Call on Attorney-General Gani Patail to withdraw the charge against Irene Fernandez tomorrow to end the eight-year international embarrassment and agony to Malaysia as the  cause celebre highlighting Malaysia’s deficit in democracy and human rights

Media Statement
by Lim Kit Siang

(Petaling JayaMonday): DAP calls on the Attorney-General Tan Sri Abdul Gani Patail to withdraw the charge against Tenaganita director Irene Fernandez tomorrow to end the eight-year international embarrassment and agony  to Malaysia as the cause celebre highlighting the country’s deficit in democracy and human rights.  

There are three reasons why Irene Fernandez should never have been charged under the Printing Presses and Publications Act (PPPA)  1984 for “maliciously publishing false news” in connection with a memorandum in 1995 about maltreatment, torture and death in illegal immigrant centres, which I had also raised in Parliament at the time, viz: 

  • Firstly, Section 8A(2) of the PPPA on “false news” , under which former DAP MP for Kota Melaka Lim Guan Eng was jailed, disqualified as MP and disenfranchised of his civil rights for five years from his release from Kajang Prison, should never have been put on the statute books;
  • Secondly, Irene Fernandez should never been been charged for “false news”  for speaking out against the abuse of migrants; and
  • Thirdly, the Public Prosecutor, in the public interest, should not have given his consent for Irene’s prosecution, as  Section 8A(3) of PPPA provides that there could be no prosecution for “false news” without the consent in writing of the Public Prosecutor.

The eight-year agony, trial and tribulation of Irene Fernandez was also the agony, trial and tribulation of Malaysia in the international arena as the  butt of universal criticism for the double deficit in democracy and human rights. 

Gani Patail can make amends for the misjudgment of his predecessor in 1996 in giving consent for the prosecution of Irene Fernandez,  subjecting not only the labour activist but also Malaysia’s good  name and reputation as a democracy which respects human rights to an international  blot for eight years. 

Malaysiakini’s report yesterday  about the sudden development in Irene’s case, where the date for judgment  fixed for March 17 next year had been brought forward five months earlier for tomorrow, has raised all-round concerns not only about human rights but also the rule of law in the country.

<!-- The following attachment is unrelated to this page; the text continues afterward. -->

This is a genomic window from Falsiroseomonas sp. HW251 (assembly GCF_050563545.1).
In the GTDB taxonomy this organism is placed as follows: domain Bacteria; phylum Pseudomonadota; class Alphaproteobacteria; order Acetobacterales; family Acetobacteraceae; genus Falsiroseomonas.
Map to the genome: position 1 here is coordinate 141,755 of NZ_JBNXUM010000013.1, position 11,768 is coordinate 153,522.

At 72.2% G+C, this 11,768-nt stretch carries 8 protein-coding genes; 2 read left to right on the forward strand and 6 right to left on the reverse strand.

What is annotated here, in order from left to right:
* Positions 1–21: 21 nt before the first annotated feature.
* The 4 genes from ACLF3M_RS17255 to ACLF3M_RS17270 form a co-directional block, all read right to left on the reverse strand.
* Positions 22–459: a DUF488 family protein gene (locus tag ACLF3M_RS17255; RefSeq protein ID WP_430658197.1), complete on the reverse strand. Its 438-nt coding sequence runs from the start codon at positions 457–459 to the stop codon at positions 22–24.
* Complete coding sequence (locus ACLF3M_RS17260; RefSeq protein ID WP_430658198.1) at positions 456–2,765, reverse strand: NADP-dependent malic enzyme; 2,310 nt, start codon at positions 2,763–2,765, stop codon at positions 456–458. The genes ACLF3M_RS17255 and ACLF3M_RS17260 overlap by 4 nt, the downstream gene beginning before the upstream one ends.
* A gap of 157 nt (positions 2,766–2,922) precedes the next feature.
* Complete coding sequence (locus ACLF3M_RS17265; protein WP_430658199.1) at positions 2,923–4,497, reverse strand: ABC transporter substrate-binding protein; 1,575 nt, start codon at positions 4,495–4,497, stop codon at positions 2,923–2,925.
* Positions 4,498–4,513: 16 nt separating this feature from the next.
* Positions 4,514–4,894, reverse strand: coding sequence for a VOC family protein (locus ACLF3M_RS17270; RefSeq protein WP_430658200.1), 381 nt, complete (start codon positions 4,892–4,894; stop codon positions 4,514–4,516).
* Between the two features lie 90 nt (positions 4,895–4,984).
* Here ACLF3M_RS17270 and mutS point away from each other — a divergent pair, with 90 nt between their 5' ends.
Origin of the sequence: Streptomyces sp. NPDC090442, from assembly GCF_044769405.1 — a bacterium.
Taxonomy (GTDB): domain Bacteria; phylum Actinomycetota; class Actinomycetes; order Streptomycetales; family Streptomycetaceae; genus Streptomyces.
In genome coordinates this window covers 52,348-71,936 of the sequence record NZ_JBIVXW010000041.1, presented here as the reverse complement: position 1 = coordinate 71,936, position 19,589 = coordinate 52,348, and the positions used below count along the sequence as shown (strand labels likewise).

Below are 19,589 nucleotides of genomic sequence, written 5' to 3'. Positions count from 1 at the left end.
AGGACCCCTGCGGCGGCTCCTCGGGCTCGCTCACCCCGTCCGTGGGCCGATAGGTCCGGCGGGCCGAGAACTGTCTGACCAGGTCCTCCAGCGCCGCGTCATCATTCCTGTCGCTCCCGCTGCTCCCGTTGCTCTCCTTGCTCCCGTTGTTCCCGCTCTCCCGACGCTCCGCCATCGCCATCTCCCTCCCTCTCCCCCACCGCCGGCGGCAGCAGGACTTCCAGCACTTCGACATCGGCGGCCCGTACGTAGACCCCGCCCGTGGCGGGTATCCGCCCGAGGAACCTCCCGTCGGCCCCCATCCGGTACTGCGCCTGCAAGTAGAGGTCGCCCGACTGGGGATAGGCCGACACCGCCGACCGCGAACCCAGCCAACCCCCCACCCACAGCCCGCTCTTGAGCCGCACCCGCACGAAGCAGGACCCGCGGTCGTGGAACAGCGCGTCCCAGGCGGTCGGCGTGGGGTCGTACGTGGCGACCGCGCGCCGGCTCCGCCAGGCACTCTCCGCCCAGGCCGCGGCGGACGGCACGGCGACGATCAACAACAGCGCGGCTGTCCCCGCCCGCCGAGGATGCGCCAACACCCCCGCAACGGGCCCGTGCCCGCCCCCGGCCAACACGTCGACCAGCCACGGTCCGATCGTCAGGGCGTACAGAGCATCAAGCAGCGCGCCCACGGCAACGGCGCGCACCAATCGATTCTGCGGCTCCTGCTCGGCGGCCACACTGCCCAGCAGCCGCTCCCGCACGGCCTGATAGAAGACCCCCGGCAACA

When Irene’s case last adjourned in March after being dragged on for over seven years, the defence had closed its case and all parties agreed on a time-table for written submissions. 

In view of the length and complexity of the case, with a total of more than 50 witnesses and the hearing lasting over seven years, with more than 2,200 pages of notes of evidence as well as several points of law raised for consideration by the High Court and Appeals Court, the magistrate Juliana Mohamed decided on a time-table for the completion of the trial, viz: 

  • June 30  deadline for defence to give its written submission;
  • October 15 deadline for prosecution to respond to the defence submission;
  • November 17 deadline for defence’s final counter-submission.
  • March 17 deadline for delivery of judgment.

I understand that because of the complexity of the case, the defence did not  meet its June 30 deadline for  its first submission. The magistrate, who is set to resign from the public service on Oct. 17,  sent a notice on Oct. 7 asking the parties to  send in their written submissions two days later, intimating her intention to deliver judgment tomorrow. 

Despite the short notice, the prosecution had submitted its 82-page submission, without waiting for the defence’s submission. 

No one can fault the magistrate for her impending resignation but grave questions about justice have been raised by the sudden telescoping of the timetable for the written submissions in a case which had already attracted such adverse international attention for the country for such a long time that the Chief Justice, Tan Sri Ahmad Fairuz Sheikh Abdul Halim, should give his personal attention to ensure that justice is not only done, but justice is seen to be done.


Of course, the Gordian Knot of the Irene Fernandez case can  be cut by the Attorney-General withdrawing the charge tomorrow  – which in the circumstances will be  the best solution for the country and Irene. 


* Lim Kit Siang, DAP National Chairman